By now you will probably know my love of Kings of Leon. They are without a doubt, my favourite band. EVER! We have lost count how many times we have seen them perform live. On 22nd August we got to see them again and it was amazing. If you have ever wondered what it would be like to go to Glasgow Summer Sessions in a wheelchair then I have you covered with this accessibility review.
Booking accessible tickets was surprisingly easy and hassle-free for a change. We had a look on the Glasgow Summer Sessions website about accessibility and the process of booking accessible tickets before the tickets went on sale. It was great to read that tickets could be booked online and we didn’t have to phone an accessible ticket line. We bought one ticket on Ticketmaster and then completed an access form and emailed it to the organisers. The access form allowed me to request a free PA/carer ticket.
We received the Accessibility Information Guide prior to the event so I made sure to read through it and find out about parking. There was accessible parking on Mosspark Boulevard for blue badge holders so we typed in the postcode into the satnav and off we went.
Unfortunately, that didn’t go to plan. We arrived at the street for accessible parking and spoke to a steward who told us the road was closed and wouldn’t let us through. He told us to drive 10 mins to the other side, which we thought was strange. We followed his instructions but when we arrived at the entrance we were told we couldn’t get in there either and that accessible parking was at Ibrox Stadium, which would have meant a 25 min walk to the event.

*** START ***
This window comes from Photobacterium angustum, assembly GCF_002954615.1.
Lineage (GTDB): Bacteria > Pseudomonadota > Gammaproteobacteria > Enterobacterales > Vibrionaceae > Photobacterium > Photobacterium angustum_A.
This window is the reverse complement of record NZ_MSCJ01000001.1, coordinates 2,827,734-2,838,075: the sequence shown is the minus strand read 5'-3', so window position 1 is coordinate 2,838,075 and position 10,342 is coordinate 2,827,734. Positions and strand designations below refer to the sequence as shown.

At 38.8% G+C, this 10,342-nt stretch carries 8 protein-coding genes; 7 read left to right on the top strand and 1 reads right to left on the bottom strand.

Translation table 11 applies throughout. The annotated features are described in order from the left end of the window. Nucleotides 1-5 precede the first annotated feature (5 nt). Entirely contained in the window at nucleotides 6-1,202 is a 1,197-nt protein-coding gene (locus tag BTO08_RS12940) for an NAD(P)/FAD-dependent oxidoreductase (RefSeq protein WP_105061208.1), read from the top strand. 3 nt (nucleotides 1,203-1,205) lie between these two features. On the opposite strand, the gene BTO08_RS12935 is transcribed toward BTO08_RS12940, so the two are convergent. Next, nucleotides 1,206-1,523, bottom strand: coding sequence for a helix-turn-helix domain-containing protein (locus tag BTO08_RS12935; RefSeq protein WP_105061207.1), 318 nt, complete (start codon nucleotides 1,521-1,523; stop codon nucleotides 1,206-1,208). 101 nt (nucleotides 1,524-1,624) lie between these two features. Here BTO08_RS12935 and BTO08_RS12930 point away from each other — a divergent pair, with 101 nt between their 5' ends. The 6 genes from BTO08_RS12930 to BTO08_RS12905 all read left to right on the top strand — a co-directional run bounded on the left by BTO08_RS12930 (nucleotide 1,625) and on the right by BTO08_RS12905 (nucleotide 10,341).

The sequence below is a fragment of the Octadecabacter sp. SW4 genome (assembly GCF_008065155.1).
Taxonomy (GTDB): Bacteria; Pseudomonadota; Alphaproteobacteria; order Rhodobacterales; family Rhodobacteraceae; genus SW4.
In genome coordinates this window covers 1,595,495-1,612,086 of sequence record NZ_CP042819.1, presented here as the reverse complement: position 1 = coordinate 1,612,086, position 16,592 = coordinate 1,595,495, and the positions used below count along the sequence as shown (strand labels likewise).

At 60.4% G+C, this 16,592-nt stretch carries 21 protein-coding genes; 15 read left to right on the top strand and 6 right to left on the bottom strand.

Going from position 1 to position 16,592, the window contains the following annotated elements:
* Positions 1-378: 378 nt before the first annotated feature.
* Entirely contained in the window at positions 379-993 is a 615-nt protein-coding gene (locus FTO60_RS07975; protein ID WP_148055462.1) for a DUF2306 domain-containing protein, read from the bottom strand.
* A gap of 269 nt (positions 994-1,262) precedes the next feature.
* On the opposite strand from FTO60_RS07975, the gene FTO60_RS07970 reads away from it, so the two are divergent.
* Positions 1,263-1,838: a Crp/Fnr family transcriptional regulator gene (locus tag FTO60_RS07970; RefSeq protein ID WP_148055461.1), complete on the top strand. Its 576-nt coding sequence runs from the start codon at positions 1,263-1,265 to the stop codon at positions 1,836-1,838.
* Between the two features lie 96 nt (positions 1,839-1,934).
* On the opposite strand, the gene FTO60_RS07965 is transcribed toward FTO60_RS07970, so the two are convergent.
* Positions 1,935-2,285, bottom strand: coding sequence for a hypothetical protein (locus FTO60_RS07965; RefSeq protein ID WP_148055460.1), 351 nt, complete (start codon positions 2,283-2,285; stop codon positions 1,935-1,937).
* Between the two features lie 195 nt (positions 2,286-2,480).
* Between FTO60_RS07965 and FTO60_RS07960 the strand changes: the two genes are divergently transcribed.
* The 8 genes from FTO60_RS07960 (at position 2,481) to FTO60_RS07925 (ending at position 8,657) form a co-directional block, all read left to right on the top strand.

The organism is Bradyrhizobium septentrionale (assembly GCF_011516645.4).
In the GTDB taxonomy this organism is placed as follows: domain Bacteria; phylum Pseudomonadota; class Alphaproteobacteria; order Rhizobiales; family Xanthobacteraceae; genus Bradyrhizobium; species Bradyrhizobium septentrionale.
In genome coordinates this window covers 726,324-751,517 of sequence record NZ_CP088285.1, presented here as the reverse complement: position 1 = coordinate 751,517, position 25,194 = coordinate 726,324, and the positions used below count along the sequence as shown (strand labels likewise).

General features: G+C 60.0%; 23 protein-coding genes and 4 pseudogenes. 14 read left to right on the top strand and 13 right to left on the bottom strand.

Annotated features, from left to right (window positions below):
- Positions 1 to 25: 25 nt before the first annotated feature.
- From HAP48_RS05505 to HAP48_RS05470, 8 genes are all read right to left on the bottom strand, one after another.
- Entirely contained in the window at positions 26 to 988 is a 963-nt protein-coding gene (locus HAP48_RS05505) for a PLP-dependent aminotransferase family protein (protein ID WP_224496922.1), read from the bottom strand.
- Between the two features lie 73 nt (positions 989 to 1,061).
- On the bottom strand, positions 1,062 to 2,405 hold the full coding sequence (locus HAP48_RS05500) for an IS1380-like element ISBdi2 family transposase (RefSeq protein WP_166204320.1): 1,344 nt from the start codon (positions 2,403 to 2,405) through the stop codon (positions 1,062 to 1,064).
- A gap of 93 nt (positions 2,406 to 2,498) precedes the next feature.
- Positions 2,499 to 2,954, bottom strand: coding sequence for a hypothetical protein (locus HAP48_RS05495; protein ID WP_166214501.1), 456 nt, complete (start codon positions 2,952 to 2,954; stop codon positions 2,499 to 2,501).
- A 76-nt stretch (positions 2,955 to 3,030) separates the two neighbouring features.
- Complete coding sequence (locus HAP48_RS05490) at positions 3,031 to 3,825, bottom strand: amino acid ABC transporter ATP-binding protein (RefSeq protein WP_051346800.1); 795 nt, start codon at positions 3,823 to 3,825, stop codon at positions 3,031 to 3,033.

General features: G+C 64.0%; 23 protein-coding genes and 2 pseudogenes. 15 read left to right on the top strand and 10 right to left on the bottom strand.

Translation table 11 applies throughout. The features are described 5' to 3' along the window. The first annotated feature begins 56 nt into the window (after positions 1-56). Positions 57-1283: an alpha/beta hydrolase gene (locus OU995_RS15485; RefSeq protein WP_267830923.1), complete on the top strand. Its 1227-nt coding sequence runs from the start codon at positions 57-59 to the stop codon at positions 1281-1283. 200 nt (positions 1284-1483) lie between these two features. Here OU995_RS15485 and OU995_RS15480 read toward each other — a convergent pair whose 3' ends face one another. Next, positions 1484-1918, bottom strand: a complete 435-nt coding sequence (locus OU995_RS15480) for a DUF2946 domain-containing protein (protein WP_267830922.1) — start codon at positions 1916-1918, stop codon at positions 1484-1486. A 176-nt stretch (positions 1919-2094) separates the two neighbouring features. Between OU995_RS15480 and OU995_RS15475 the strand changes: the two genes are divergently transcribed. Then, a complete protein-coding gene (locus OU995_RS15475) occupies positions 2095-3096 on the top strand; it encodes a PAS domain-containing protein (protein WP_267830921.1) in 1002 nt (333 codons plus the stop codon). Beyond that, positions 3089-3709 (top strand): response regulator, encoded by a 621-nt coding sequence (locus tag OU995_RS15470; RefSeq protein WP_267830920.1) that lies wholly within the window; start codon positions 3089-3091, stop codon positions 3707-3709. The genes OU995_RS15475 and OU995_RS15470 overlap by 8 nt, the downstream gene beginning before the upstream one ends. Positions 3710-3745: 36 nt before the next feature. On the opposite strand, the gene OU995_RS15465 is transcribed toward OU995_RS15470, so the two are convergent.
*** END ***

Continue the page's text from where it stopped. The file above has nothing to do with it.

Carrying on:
This sounded absurd that accessible parking would be so far away from the event, but the steward seemed certain that’s where it was. We decided to drive 10 mins back to the original entrance as that is what the accessibility information guide and website stated. On the way we stopped and spoke to another steward who informed us that we were right, he went and spoke to his boss who radioed the people manning the accessible parking and told them to let us through. The original steward wasn’t too happy to see us again, but he let us through anyway. We never got an explanation for not being allowed through originally.
When we got to the accessible parking we were surprised to see lots of empty parking spaces. Why did he refuse us entry and turn us away? He wasted 40 minutes of our night driving around, waiting in traffic and speaking to four different stewards. Not acceptable.
We were eager to get inside the event after spending so much time getting messed around with the parking. We showed our tickets and got given waistbands for the viewing platform by two lovely women from Sense Scotland. Allan was given a lanyard to show that he was a carer and allowed access to the platform.
There was a tarmac pathway from the accessible parking entrance to the grass. A hard mat was placed across the grass and led the way to the viewing platform. This was the only pathway we saw as the rest was just grass. This wasn’t a problem though as once we got to the viewing platform we didn’t move until the gig ended.
Viewing Platform Main Stage
There was a nice gradual ramp up to the viewing platform which made it easy to drive up and down. We were really happy to see how close the platform was to the stage. This made me even more excited to see Kings of Leon. Like TRNSMT festival, the viewing platform was manned by volunteers from Sense Scotland.